Kang: Social media elevates employees’ influence on companies’ reputations
Social media has placed the reputations of companies in the hands of their employees, said assistant professor Minjeong Kang in a Feb. 15 research colloquium talk.
In particular, employee advocacy takes place on social media, where employees can give their firsthand accounts of what their company is really like. This communication is seen by the public as more credible because it’s not curated by the company, she said.
Before these employee accounts were available online, the public had to rely on statements from company officials for insight into workplace culture.
“However, with social media, the landscape has changed,” Kang said.
Employee perceptions about how effectively their companies are communicating with them internally also affect how employees talk about their work experiences on social media.
“I’m trying to understand interactions between organizations and multiple stakeholders,” she said.
Kang also talked about a study she’s still working on, which looks at the way negative advocacy affects a company.
To illustrate this idea of dissenting voices, Kang talked about a New York Times articles that exposed Amazon for treating employees negatively. She showed several comments readers left on the article, which were severely critical.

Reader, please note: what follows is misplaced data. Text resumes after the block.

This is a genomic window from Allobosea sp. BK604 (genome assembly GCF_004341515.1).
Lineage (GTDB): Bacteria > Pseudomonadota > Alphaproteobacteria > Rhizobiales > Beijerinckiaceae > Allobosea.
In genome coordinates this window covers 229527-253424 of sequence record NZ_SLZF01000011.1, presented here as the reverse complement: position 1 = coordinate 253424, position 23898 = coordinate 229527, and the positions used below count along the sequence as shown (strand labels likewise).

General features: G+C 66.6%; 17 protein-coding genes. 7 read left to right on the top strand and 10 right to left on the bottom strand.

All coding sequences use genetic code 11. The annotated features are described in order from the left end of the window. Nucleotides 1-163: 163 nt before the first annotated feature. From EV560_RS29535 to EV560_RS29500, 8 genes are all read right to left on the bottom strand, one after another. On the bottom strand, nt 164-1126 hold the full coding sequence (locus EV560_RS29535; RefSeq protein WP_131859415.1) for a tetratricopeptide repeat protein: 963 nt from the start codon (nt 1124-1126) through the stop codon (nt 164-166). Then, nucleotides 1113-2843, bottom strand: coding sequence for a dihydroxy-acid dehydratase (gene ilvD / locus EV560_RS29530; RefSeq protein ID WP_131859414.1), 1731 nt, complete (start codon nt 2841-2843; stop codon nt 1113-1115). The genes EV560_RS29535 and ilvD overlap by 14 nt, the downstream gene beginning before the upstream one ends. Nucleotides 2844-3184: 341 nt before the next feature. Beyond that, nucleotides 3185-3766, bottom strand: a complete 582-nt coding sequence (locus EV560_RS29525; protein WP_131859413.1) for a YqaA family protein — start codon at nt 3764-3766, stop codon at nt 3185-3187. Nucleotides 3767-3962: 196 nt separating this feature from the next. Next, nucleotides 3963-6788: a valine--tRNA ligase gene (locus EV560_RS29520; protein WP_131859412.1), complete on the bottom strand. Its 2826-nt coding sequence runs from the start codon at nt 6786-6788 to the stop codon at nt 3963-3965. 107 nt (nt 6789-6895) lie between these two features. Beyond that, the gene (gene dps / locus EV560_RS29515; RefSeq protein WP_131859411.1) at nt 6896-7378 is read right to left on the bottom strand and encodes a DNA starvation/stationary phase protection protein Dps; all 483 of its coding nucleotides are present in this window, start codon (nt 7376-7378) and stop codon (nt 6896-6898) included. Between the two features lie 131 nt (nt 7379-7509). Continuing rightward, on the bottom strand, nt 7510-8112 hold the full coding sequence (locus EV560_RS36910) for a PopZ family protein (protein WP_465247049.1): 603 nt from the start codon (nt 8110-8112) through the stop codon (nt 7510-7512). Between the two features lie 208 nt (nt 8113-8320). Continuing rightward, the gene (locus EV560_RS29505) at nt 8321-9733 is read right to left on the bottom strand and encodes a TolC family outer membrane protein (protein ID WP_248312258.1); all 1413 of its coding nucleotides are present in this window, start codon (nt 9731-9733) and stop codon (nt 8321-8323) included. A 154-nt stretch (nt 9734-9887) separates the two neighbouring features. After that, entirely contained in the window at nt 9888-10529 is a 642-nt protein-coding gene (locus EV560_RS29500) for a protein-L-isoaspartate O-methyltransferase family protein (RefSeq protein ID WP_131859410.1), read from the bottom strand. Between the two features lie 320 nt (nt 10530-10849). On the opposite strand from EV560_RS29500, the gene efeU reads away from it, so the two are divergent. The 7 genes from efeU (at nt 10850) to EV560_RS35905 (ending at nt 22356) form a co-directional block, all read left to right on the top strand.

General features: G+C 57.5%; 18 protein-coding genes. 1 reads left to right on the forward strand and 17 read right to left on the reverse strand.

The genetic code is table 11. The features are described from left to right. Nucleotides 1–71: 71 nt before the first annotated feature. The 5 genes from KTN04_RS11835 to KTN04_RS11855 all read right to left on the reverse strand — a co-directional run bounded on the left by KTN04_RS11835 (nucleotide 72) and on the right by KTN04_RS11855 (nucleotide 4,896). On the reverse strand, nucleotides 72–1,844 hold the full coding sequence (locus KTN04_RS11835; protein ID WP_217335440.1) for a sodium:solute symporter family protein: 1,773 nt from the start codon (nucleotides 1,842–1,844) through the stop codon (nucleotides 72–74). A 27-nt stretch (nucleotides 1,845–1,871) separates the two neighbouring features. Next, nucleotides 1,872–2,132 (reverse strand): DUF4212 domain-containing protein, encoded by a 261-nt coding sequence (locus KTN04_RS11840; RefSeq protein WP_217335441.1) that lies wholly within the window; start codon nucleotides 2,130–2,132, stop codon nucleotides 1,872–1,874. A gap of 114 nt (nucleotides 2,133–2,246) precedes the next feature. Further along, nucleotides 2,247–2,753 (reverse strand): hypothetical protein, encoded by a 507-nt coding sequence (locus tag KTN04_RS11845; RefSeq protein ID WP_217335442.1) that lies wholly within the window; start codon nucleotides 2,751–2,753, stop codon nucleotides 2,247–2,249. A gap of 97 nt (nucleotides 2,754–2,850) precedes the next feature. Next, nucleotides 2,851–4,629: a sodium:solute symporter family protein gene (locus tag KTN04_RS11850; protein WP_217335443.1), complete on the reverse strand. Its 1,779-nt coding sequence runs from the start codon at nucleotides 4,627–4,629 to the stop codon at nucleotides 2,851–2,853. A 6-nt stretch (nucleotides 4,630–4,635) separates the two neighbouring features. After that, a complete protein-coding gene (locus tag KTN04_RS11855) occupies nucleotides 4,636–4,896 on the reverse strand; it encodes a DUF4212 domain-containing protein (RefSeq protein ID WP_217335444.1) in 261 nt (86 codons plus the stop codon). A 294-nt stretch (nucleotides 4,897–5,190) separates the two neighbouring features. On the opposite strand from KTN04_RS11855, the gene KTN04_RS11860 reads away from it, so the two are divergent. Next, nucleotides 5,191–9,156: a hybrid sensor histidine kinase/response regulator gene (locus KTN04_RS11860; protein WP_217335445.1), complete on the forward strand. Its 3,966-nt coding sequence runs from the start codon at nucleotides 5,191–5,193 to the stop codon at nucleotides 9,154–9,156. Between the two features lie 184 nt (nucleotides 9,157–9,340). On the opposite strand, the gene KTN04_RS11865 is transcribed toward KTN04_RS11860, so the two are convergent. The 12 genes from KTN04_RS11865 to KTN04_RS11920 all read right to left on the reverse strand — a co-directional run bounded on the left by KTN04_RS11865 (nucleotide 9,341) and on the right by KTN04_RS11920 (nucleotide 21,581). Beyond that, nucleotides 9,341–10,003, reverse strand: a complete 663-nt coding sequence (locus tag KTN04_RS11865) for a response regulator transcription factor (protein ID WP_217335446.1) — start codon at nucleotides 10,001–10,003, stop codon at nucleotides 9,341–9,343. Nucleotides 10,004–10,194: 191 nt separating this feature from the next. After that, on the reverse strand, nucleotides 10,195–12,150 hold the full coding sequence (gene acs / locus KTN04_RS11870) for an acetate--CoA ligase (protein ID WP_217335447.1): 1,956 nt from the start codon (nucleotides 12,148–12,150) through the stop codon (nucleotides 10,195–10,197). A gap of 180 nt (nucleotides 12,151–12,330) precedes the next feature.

“Reputation is a value judgment,” she said. “If an organization has a positive reputation, organizations may not be punished by stakeholders if they make one mistake.”
However, when organizations do receive negative publicity, consumers’ faith in both the company’s level of morality and level of ability suffer, she said.
“The reputation boost when exposed to positive employee voices was lower than the damage done when people were exposed to negative employee voices,” Kang said.
So far, Kang has found that negative advocacy has a more pronounced impact on an organization than positive advocacy does, but the study is still in progress.